Mary was called 'an enigma' at school because the teachers couldn't understand why she was so...

Age at interview: 22
Sex: Female
Age at diagnosis: 21
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I mean when I was at primary school I did receive a statement, what is called a Statement of Special Educational Needs in year 6. But that was mainly listing things like discrepancies with verbal and performance IQ. So they did an IQ test, and the verbal one was high but the performance one was low. And they couldn’t work out why that was. So they called me an enigma, because they just didn’t know what it was, you know, what the reasons were, or the reasons why I was good in certain subjects and then not so good in others. 

So I mean I was good, you know, in certain areas of English, like spelling and that sort of thing, and writing. But then with comprehension I wasn’t so good, I mean fiction. And I was really poor at maths as well. And also things like practical skills, visual, spatial skills were very low. I mean my ability in that area was very low. But I didn’t, as I say they didn’t actually diagnose me with anything then. So I was quite, I mean I’ve read the statement since, and I’m quite surprised why they didn’t, but I don’t think much was known about Asperger's back’s then. 

 

 

“I was basically considered a naughty boy”
Part of the difficulty people had at school was to do with the lack of appropriate support. Several people had attended school at a time when the diagnosis of Asperger syndrome was rarely recognised. Teachers thought they were lazy or badly behaved or, as one person said; “wilful and naughty”. Miranda said that the teachers thought she was “stupid and selfish for holding the bright ones back”. Now she has returned to education in her 40s, she is realising her potential with the appropriate support. While having a diagnosis did not always lead to appropriate support, Alex feels “very lucky” to have been diagnosed at a very young age because she went through school with full time one to one support.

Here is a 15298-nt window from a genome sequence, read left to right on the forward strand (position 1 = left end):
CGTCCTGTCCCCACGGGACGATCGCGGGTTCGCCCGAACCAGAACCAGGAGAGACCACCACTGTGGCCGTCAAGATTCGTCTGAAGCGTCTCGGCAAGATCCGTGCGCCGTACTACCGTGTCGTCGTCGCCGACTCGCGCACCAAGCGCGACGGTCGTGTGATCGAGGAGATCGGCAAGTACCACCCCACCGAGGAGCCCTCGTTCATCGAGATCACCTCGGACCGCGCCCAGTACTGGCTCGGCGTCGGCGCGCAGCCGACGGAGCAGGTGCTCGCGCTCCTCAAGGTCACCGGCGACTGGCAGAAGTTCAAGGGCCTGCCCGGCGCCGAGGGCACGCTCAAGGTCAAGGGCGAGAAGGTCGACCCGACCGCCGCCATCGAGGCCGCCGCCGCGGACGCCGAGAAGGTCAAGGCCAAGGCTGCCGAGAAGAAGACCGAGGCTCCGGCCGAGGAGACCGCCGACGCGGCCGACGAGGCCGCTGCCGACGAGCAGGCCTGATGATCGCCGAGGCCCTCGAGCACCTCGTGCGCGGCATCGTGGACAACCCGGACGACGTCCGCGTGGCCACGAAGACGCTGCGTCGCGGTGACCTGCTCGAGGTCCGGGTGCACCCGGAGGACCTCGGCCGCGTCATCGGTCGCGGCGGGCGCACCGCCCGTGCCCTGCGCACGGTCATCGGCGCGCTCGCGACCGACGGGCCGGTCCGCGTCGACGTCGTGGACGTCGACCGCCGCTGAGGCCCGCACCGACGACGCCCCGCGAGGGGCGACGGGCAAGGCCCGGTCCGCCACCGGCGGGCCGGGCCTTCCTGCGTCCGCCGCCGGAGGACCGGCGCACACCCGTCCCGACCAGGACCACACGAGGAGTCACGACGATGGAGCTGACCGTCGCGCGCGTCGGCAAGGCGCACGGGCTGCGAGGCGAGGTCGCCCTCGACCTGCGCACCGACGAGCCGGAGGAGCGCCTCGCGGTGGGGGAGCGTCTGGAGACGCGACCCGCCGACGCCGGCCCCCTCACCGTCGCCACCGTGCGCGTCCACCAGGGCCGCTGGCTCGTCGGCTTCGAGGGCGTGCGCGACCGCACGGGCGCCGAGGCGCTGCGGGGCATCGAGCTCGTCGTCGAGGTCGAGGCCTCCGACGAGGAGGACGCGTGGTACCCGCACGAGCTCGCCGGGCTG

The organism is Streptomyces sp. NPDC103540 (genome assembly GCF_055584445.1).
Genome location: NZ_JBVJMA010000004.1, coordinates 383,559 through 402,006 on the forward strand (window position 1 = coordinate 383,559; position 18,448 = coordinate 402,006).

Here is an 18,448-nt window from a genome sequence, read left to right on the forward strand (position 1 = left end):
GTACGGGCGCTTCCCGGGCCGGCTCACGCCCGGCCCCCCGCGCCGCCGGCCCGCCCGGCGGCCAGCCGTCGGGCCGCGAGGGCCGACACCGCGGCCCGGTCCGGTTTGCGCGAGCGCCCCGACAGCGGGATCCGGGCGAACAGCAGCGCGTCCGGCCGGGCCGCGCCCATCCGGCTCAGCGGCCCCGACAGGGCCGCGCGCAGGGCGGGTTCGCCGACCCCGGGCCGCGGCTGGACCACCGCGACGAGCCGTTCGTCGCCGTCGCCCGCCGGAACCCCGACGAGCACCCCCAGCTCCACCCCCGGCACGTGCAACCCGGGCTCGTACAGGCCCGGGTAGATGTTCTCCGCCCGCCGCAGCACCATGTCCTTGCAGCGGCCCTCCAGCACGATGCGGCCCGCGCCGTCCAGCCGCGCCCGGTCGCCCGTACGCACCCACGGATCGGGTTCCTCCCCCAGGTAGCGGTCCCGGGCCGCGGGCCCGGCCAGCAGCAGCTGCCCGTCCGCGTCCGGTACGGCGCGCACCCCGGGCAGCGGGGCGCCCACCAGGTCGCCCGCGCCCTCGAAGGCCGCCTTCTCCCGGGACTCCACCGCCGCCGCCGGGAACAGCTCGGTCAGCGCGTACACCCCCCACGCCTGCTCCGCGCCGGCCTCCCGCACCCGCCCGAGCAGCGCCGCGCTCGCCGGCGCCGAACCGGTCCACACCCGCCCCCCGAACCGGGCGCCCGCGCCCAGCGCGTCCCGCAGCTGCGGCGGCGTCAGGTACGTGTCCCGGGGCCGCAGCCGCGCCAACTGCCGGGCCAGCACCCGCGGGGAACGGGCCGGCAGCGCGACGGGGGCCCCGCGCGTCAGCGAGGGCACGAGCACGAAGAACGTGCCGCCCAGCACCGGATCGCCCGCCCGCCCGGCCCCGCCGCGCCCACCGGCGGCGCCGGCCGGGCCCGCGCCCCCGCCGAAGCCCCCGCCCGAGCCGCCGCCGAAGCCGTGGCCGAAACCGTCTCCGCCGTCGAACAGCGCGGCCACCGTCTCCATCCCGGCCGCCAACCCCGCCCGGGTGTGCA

Other people discussed the things they found difficult about school or the things that could have made a difference to them. Some felt that they didn’t get on at school until they had been 'statemented' (received a statement of special educational needs) and received the appropriate support.

 

Luke talks about the things that could have helped him at school.

Luke talks about the things that could have helped him at school.

Age at interview: 18
Sex: Male
Age at diagnosis: 8
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What could the teachers have done? What do you think, looking back, what would have helped you in school?

 

Not being so bloody awkward. [laughs] Things like, say my little brother’s in school at the moment. He is ADHD and like, to help him concentrate he likes to like you know mess with something, I don’t know, like a piece of string or a pen or something like that. And you know, if it is something like a piece of string or a piece of elastic then he won’t be disrupting anyone, but the teachers take it off him anyway, because you know it is not normal. I swear some of the teachers are the most AS people that I know, it is all so, so inflexible. You know everyone has to be the same and do the same and if you change that then they throw a little hissy fit. So I think just be a bit more, like if the teachers were a bit more accommodating that would have helped a lot.
 
I think my art teacher, every time I went out to speak to like my friends or something he would phone up, he would phone up mum and say, “Oh well, Luke is outside speaking.” Like you know, “He is speaking to someone.” And mum would just go, “So?” And he would go, “Ah, he is cured.” And he just really didn’t get it. But just things like, you know, if someone say needs to have the homework written on the board and say for it to be wrote at the start, sorry not the start of the lesson, but say ten minutes before the lesson finishes rather than five minutes when the bell has just gone because he needs to concentrate on that, you know, to be able to do things like that without being so inflexible all the time, that would have helped a lot. Hm.
 

Duncan who went to a mainstream school explains how they supported him.

Duncan who went to a mainstream school explains how they supported him.

Age at interview: 17
Sex: Male
Age at diagnosis: 13
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What sort of support did they give you at this school that helped?